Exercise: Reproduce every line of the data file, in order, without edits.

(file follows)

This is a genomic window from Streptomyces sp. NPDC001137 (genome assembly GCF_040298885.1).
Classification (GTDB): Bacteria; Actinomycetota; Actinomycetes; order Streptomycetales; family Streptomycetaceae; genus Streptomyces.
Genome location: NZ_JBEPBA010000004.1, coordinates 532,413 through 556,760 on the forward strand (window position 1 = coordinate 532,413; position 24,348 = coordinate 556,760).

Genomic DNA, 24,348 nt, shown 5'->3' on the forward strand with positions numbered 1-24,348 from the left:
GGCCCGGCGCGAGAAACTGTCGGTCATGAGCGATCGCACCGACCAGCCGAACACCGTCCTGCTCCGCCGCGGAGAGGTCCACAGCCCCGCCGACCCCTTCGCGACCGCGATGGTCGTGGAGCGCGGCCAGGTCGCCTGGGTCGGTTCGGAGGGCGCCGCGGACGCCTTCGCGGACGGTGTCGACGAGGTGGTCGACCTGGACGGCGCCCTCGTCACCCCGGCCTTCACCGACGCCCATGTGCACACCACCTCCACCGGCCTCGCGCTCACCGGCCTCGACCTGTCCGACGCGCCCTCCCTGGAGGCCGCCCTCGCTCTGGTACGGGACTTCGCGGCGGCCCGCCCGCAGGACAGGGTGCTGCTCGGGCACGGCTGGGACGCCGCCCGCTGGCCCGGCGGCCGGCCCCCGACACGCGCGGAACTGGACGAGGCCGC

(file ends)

This is a genomic window from Streptomyces sp. NPDC001137 (genome assembly GCF_040298885.1).
Classification (GTDB): Bacteria; Actinomycetota; Actinomycetes; order Streptomycetales; family Streptomycetaceae; genus Streptomyces.
Genome location: NZ_JBEPBA010000004.1, coordinates 532,413 through 556,760 on the forward strand (window position 1 = coordinate 532,413; position 24,348 = coordinate 556,760).

Genomic DNA, 24,348 nt, shown 5'->3' on the forward strand with positions numbered 1-24,348 from the left:
GGCCCGGCGCGAGAAACTGTCGGTCATGAGCGATCGCACCGACCAGCCGAACACCGTCCTGCTCCGCCGCGGAGAGGTCCACAGCCCCGCCGACCCCTTCGCGACCGCGATGGTCGTGGAGCGCGGCCAGGTCGCCTGGGTCGGTTCGGAGGGCGCCGCGGACGCCTTCGCGGACGGTGTCGACGAGGTGGTCGACCTGGACGGCGCCCTCGTCACCCCGGCCTTCACCGACGCCCATGTGCACACCACCTCCACCGGCCTCGCGCTCACCGGCCTCGACCTGTCCGACGCGCCCTCCCTGGAGGCCGCCCTCGCTCTGGTACGGGACTTCGCGGCGGCCCGCCCGCAGGACAGGGTGCTGCTCGGGCACGGCTGGGACGCCGCCCGCTGGCCCGGCGGCCGGCCCCCGACACGCGCGGAACTGGACGAGGCCGC